Published June 30, 2009
This is a rush transcript of "Special Report With Bret Baier" from June 29, 2009. This copy may not be in its final form and may be updated.
(BEGIN VIDEO CLIP)
FRANK RICCI, NEW HAVEN, CONNECTICUT FIREFIGHTER: I think that this is just proof positive that people should be treated as individuals and not statistics.
This ruling is a vindication for all New Haven 20, and the rest of the country.
SEN. JEFFREY SESSIONS, (R) ALABAMA: Well, we felt that the Judge Sotomayor's opinion was not sound, and all nine members of the Supreme Court reversed that finding that they made, she and her panel.
It was quite a rebuke, actually, to her and the opinion that was rendered.
(END VIDEO CLIP)
BRET BAIER, "SPECIAL REPORT" HOST: Well, a 5-4 ruling today did reverse the opinion of that panel, the second circuit, in which Judge Sotomayor was a member. And the 5-4 opinion ruled in favor of the New Haven 20. You saw there, Frank Ricci. He's the named firefighter. These are a group of 19 white and one Hispanic firefighters from New Haven, Connecticut.
Here is what Senator Leahy, the chairman of the Judiciary Committee says about this ruling: "It would be wrong to use today's decision to criticize Judge Sotomayor who sat on the panel of the second circuit that heard this case but did not write it's unanimous opinion.
Although the judges on her panel were sympathetic to the plaintiff's claims, the Supreme Court had not spoken on this issue. The judges were bound by the precedent of the second circuit. Had Judge Sotomayor's panel ruled in favor of the firefighters' claim, their decision would have been judicial activism, contrary to clearly settled and long-standing second circuit precedent."
So what about all this legalese and what it means for the president's nominee? Some observations from Bill Kristol, editor of the "Weekly Standard," Mara Liasson, national political correspondent for National Public Radio, and syndicated columnist Charles Krauthammer.
Your thoughts, Bill?
BILL KRISTOL, EDITOR, "THE WEEKLY STANDARD": My thought is everyone should read Justice Alito's concurring opinion, which is a really fantastic concurrence, I think. And he and Justice Roberts will be two of President Bush's really impressive legacies.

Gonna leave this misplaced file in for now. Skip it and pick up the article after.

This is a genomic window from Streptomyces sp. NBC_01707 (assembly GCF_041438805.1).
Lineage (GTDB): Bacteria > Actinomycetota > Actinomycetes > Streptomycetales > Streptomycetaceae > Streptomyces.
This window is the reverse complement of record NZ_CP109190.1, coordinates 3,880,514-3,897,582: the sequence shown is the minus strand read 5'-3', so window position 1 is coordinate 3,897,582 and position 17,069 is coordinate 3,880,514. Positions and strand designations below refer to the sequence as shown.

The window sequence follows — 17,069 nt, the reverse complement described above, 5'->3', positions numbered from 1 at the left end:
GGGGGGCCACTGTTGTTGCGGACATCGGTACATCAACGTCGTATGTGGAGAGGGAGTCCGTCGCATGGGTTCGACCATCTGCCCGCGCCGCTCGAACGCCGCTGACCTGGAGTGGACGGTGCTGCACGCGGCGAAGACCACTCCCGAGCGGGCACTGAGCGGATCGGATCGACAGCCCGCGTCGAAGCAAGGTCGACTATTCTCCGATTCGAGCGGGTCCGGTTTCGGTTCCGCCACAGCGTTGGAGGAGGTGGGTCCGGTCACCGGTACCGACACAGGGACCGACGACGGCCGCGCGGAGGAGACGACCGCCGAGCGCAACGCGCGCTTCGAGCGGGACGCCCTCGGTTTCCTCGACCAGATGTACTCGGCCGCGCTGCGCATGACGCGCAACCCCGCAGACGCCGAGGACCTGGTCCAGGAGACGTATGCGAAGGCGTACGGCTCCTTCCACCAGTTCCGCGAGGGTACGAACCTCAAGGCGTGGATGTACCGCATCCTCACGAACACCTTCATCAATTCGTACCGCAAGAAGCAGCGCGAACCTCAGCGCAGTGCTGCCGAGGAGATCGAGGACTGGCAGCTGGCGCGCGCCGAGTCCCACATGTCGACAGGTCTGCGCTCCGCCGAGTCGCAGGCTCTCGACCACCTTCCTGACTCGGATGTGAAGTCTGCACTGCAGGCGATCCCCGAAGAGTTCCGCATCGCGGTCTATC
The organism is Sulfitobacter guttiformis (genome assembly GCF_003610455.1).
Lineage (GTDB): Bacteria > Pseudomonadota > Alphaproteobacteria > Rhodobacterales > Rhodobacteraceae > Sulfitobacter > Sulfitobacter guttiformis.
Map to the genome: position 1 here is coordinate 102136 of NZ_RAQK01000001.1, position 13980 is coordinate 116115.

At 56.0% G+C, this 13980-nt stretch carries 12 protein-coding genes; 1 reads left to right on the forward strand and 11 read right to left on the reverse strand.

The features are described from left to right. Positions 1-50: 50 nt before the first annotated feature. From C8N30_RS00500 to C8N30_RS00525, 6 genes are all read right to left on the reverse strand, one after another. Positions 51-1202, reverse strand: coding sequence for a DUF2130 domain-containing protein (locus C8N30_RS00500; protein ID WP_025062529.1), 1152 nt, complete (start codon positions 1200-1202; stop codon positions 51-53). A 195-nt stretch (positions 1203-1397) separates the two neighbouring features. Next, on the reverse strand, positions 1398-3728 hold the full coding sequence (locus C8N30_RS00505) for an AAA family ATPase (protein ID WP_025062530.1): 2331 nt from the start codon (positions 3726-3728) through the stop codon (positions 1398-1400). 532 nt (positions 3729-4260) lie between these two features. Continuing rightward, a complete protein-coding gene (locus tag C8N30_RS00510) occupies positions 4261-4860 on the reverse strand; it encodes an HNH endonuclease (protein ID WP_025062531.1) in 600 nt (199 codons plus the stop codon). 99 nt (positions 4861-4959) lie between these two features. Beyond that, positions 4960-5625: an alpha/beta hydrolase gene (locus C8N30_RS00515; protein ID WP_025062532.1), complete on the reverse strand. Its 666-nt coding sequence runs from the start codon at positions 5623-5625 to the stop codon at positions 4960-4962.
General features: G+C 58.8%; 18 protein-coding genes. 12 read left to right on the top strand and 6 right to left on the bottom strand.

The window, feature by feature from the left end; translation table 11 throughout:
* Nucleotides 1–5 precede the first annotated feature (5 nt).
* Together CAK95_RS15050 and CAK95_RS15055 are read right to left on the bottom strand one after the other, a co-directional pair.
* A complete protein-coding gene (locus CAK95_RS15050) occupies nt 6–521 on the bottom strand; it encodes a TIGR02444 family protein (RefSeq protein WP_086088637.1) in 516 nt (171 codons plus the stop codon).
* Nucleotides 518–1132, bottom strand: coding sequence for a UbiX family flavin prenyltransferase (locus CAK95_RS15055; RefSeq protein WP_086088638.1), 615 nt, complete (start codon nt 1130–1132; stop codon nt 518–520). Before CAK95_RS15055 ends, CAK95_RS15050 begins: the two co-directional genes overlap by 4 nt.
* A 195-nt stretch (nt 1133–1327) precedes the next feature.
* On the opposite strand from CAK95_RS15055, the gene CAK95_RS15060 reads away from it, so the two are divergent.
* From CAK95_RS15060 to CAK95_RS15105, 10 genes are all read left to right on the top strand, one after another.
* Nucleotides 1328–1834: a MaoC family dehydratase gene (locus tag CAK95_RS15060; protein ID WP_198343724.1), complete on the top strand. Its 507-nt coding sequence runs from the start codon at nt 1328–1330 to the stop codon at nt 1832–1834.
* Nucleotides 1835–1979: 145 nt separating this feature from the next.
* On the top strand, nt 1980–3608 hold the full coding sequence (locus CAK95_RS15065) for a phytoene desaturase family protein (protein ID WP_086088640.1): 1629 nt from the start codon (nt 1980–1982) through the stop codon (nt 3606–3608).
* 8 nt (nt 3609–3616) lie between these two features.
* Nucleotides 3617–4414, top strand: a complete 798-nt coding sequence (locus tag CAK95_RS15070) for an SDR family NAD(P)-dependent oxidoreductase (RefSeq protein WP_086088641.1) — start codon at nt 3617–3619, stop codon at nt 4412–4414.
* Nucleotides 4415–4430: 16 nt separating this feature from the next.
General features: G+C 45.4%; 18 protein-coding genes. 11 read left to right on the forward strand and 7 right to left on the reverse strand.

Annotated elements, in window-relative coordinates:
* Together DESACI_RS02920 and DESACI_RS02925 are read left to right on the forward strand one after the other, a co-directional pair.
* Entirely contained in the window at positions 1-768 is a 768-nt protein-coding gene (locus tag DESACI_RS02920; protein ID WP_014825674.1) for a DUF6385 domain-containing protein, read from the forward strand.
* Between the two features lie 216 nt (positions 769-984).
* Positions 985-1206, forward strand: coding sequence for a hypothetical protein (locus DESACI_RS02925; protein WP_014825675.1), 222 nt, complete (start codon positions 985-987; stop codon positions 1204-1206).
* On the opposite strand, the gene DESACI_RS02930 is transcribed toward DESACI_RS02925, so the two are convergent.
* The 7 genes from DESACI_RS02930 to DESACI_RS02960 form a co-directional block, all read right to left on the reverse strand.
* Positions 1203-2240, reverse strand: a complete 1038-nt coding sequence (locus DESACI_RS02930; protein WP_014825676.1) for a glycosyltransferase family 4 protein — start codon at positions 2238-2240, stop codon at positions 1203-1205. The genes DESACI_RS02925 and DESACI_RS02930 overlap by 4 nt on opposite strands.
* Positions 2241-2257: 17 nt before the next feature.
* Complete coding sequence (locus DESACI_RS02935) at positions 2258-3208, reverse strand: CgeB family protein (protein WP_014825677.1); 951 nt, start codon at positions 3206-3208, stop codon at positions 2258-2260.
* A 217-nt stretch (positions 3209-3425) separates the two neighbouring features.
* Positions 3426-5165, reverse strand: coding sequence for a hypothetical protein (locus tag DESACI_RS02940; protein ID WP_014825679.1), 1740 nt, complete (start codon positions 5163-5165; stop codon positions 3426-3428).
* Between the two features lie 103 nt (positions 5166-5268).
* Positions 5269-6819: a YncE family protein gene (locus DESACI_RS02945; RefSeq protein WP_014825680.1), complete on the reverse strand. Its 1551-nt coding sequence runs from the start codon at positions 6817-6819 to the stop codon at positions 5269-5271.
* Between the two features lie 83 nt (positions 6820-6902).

I think you can't read that opinion and think that this was a case that was appropriately dismissed on summary judgment by the district court, and then that dismissal was upheld summarily by Judge Sotomayor sitting on the appellate court.
Maybe there is an argument, Justice Ginsburg tries to make it rather weakly, that on the law you can make an argument that New Haven can toss out this test even though they didn't do it because they really thought for the reasons, and discriminated against the white firefighters and, indeed, the Hispanic firefighter who took time off from his job and studied hard to try and do well and did well.
Maybe you can't make that legal argument. You can't make the argument that there was not enough of a legal case there that the case should have never been heard.
This was dismissed on summary judgment by the district court, and the appellate court with Sotomayor just said it was not even worth writing an opinion about.
Then five Supreme Court justices say not only is it worth writing an opinion about, but, in fact, it violated Title 7 of the Civil Rights Act.
BAIER: Mara, we should point out by this ruling, now all those firefighters who didn't get promoted because of the test, have all the back pay and the promotions going back all that time. You can see the picture of all the firefighters there on the steps of the Supreme Court. Your thoughts about how it impacts the confirmation hearings going forward?
MARA LIASSON, NATIONAL POLITICAL CORRESPONDENT, NATIONAL PUBLIC RADIO: I think it impacts the confirmation hearings very little. I think that it was a 5-4 decision. It wasn't any bigger majority than that.
The person that she is replacing was in the minority. In other words, if it was in the majority, you could argue that her addition to the Supreme Court would actually change the outcome of this case.
BAIER: You're talking about David Souter.
LIASSON: David Souter.
And also, the Supreme Court did not rule on the constitutionality of this or say that she should have. That was one of the big criticisms of her court, the fact that it is so summarily rejected it and upheld the lower court ruling, the district court ruling.
The Supreme Court did not get into the constitutional issues, although, of course, now that it has handed this down, it will have constitutional implications.
So I would say it was not really a rebuke to her. I think it was an expected ruling. Nobody was predicting that her decision would be left to stand by the Supreme Court.